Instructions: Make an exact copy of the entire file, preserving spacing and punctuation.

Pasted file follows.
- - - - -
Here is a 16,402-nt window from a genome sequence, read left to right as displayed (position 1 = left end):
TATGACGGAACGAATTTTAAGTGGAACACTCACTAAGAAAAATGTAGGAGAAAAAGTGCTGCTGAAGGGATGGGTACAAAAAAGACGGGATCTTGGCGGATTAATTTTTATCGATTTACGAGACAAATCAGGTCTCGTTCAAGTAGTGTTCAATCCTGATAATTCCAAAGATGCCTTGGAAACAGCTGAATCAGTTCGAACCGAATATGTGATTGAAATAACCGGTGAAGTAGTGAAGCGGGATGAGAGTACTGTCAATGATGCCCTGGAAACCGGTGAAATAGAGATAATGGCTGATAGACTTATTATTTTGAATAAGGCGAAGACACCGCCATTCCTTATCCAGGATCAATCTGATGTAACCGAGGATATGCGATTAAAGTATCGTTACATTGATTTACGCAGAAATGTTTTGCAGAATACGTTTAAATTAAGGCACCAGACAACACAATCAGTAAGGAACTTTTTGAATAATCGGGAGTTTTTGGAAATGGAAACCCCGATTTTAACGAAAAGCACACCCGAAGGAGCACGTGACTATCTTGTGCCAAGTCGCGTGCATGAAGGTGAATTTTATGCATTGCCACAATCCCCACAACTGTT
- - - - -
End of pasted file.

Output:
Here is a 16,402-nt window from a genome sequence, read left to right as displayed (position 1 = left end):
TATGACGGAACGAATTTTAAGTGGAACACTCACTAAGAAAAATGTAGGAGAAAAAGTGCTGCTGAAGGGATGGGTACAAAAAAGACGGGATCTTGGCGGATTAATTTTTATCGATTTACGAGACAAATCAGGTCTCGTTCAAGTAGTGTTCAATCCTGATAATTCCAAAGATGCCTTGGAAACAGCTGAATCAGTTCGAACCGAATATGTGATTGAAATAACCGGTGAAGTAGTGAAGCGGGATGAGAGTACTGTCAATGATGCCCTGGAAACCGGTGAAATAGAGATAATGGCTGATAGACTTATTATTTTGAATAAGGCGAAGACACCGCCATTCCTTATCCAGGATCAATCTGATGTAACCGAGGATATGCGATTAAAGTATCGTTACATTGATTTACGCAGAAATGTTTTGCAGAATACGTTTAAATTAAGGCACCAGACAACACAATCAGTAAGGAACTTTTTGAATAATCGGGAGTTTTTGGAAATGGAAACCCCGATTTTAACGAAAAGCACACCCGAAGGAGCACGTGACTATCTTGTGCCAAGTCGCGTGCATGAAGGTGAATTTTATGCATTGCCACAATCCCCACAACTGTT